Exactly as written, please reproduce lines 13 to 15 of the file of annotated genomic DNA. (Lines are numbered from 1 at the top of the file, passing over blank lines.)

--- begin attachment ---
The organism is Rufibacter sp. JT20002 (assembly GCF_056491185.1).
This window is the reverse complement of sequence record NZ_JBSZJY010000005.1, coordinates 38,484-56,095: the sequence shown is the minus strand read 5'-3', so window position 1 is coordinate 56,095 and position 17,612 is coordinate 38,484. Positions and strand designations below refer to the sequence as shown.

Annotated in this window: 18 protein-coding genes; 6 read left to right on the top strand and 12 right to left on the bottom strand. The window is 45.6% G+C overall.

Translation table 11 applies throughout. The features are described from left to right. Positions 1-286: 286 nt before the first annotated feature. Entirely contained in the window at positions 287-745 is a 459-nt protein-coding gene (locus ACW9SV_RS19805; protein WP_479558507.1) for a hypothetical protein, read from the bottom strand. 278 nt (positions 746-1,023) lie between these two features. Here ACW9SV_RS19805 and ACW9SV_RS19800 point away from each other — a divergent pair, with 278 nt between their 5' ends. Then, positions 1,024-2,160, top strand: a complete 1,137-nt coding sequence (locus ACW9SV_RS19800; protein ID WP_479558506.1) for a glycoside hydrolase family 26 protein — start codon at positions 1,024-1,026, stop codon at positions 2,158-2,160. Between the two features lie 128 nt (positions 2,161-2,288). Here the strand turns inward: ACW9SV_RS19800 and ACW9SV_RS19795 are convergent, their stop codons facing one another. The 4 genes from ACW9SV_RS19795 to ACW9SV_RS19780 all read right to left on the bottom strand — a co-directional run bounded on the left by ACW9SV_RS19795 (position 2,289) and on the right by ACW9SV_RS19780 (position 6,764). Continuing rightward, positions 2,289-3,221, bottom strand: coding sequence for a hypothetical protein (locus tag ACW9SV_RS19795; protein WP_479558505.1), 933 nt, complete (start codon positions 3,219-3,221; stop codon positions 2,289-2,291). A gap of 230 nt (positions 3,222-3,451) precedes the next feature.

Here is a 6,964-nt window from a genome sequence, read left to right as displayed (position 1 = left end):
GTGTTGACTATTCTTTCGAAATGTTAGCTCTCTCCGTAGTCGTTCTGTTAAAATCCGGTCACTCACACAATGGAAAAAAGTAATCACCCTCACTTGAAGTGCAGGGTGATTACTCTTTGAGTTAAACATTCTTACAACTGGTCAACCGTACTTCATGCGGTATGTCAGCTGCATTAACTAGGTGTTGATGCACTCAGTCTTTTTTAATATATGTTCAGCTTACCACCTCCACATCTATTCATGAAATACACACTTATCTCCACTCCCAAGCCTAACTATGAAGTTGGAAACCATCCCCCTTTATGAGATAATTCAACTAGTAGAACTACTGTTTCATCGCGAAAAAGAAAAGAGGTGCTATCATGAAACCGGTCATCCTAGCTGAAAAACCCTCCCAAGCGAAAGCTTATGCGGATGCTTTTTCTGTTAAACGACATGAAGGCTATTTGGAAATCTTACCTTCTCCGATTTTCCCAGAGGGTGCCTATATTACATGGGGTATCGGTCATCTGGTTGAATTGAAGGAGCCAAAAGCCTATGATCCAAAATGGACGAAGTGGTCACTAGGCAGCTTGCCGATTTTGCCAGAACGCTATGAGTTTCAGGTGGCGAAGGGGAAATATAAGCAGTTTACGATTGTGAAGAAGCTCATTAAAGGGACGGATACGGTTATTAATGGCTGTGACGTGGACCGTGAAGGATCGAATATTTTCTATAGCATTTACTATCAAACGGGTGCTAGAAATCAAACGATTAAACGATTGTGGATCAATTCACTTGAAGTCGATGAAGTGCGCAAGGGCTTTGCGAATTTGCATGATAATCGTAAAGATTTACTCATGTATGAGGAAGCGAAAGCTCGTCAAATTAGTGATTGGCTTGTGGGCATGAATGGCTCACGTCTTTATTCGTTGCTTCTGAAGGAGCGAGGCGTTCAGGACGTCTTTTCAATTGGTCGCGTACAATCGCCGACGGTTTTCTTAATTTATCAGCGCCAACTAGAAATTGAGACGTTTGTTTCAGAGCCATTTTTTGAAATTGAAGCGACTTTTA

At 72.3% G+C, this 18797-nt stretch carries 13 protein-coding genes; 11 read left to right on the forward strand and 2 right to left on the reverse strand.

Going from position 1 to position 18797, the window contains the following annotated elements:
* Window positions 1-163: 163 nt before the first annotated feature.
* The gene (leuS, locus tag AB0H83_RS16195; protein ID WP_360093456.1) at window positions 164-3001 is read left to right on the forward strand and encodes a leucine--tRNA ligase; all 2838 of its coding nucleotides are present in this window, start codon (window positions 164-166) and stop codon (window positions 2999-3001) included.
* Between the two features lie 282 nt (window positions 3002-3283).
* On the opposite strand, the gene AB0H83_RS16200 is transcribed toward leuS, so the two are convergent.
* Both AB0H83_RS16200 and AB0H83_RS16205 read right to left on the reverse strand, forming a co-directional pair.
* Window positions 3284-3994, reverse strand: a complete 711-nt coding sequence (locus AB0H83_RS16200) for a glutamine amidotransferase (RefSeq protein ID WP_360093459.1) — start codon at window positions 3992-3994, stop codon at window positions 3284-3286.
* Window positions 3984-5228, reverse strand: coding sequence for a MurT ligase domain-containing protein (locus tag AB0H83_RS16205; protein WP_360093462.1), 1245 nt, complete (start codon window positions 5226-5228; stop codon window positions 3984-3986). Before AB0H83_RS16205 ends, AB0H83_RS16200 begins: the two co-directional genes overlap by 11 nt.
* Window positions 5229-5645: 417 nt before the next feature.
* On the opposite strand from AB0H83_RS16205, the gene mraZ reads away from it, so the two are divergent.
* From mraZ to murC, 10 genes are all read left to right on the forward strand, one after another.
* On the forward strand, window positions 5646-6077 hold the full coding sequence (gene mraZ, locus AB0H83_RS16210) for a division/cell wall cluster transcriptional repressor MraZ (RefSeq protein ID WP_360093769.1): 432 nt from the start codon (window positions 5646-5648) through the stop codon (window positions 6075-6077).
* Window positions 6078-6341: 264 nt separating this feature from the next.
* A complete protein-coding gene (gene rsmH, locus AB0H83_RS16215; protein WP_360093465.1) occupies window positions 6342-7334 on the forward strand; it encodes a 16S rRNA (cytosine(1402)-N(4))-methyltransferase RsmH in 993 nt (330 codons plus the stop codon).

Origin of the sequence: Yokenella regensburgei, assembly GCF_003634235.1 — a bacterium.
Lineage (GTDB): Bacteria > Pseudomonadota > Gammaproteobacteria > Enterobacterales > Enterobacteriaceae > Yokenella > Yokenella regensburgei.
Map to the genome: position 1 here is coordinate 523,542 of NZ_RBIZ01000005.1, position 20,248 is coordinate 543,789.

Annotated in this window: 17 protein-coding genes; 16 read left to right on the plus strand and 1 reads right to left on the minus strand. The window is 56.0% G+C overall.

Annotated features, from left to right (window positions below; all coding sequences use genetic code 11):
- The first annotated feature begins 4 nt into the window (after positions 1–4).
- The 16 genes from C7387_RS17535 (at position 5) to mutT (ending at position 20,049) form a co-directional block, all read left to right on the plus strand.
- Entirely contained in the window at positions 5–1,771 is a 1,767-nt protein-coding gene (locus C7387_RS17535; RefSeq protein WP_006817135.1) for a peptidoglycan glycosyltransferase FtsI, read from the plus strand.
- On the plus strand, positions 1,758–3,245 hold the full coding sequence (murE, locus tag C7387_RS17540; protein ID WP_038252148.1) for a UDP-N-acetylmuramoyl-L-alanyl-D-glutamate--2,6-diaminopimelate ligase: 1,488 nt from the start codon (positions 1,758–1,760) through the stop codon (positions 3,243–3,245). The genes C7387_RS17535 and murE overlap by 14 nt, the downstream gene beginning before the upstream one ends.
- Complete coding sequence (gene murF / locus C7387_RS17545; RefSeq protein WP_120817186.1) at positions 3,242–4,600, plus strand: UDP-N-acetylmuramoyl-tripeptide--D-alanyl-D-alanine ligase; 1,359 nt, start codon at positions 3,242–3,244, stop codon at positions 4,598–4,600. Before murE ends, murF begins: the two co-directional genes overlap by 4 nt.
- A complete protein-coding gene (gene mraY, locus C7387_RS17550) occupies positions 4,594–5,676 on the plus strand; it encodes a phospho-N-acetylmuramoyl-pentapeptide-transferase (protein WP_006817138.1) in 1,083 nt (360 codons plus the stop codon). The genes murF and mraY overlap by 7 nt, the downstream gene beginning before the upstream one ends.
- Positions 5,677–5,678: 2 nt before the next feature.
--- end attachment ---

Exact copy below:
* Both AB0H83_RS16200 and AB0H83_RS16205 read right to left on the reverse strand, forming a co-directional pair.
* Window positions 3284-3994, reverse strand: a complete 711-nt coding sequence (locus AB0H83_RS16200) for a glutamine amidotransferase (RefSeq protein ID WP_360093459.1) — start codon at window positions 3992-3994, stop codon at window positions 3284-3286.
* Window positions 3984-5228, reverse strand: coding sequence for a MurT ligase domain-containing protein (locus tag AB0H83_RS16205; protein WP_360093462.1), 1245 nt, complete (start codon window positions 5226-5228; stop codon window positions 3984-3986). Before AB0H83_RS16205 ends, AB0H83_RS16200 begins: the two co-directional genes overlap by 11 nt.